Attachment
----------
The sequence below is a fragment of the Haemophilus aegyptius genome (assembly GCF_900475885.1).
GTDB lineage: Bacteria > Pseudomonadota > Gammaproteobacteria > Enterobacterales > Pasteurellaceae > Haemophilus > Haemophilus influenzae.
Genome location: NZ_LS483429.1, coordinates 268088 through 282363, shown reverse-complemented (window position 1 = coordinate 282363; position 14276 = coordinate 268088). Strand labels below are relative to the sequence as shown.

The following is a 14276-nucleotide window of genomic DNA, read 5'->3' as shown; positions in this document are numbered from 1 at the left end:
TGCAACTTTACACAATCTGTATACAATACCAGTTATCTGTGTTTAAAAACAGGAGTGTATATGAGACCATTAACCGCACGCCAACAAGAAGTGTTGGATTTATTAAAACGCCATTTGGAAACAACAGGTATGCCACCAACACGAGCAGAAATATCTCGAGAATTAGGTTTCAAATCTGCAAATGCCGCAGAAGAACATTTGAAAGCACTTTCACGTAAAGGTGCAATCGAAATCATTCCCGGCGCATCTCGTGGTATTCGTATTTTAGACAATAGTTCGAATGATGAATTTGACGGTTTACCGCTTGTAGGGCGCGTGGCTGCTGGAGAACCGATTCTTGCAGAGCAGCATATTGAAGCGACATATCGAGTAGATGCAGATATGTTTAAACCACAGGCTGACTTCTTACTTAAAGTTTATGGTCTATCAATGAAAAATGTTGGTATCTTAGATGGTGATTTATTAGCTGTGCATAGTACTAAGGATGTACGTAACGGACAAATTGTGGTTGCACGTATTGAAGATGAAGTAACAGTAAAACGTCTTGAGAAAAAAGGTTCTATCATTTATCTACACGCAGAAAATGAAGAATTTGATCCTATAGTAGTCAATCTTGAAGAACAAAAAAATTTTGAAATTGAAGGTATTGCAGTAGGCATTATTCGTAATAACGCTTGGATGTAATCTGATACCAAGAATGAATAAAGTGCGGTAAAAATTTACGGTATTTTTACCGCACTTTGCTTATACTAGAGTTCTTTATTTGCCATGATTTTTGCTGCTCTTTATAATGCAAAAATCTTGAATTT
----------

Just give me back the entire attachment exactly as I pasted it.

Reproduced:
The sequence below is a fragment of the Haemophilus aegyptius genome (assembly GCF_900475885.1).
GTDB lineage: Bacteria > Pseudomonadota > Gammaproteobacteria > Enterobacterales > Pasteurellaceae > Haemophilus > Haemophilus influenzae.
Genome location: NZ_LS483429.1, coordinates 268088 through 282363, shown reverse-complemented (window position 1 = coordinate 282363; position 14276 = coordinate 268088). Strand labels below are relative to the sequence as shown.

The following is a 14276-nucleotide window of genomic DNA, read 5'->3' as shown; positions in this document are numbered from 1 at the left end:
TGCAACTTTACACAATCTGTATACAATACCAGTTATCTGTGTTTAAAAACAGGAGTGTATATGAGACCATTAACCGCACGCCAACAAGAAGTGTTGGATTTATTAAAACGCCATTTGGAAACAACAGGTATGCCACCAACACGAGCAGAAATATCTCGAGAATTAGGTTTCAAATCTGCAAATGCCGCAGAAGAACATTTGAAAGCACTTTCACGTAAAGGTGCAATCGAAATCATTCCCGGCGCATCTCGTGGTATTCGTATTTTAGACAATAGTTCGAATGATGAATTTGACGGTTTACCGCTTGTAGGGCGCGTGGCTGCTGGAGAACCGATTCTTGCAGAGCAGCATATTGAAGCGACATATCGAGTAGATGCAGATATGTTTAAACCACAGGCTGACTTCTTACTTAAAGTTTATGGTCTATCAATGAAAAATGTTGGTATCTTAGATGGTGATTTATTAGCTGTGCATAGTACTAAGGATGTACGTAACGGACAAATTGTGGTTGCACGTATTGAAGATGAAGTAACAGTAAAACGTCTTGAGAAAAAAGGTTCTATCATTTATCTACACGCAGAAAATGAAGAATTTGATCCTATAGTAGTCAATCTTGAAGAACAAAAAAATTTTGAAATTGAAGGTATTGCAGTAGGCATTATTCGTAATAACGCTTGGATGTAATCTGATACCAAGAATGAATAAAGTGCGGTAAAAATTTACGGTATTTTTACCGCACTTTGCTTATACTAGAGTTCTTTATTTGCCATGATTTTTGCTGCTCTTTATAATGCAAAAATCTTGAATTT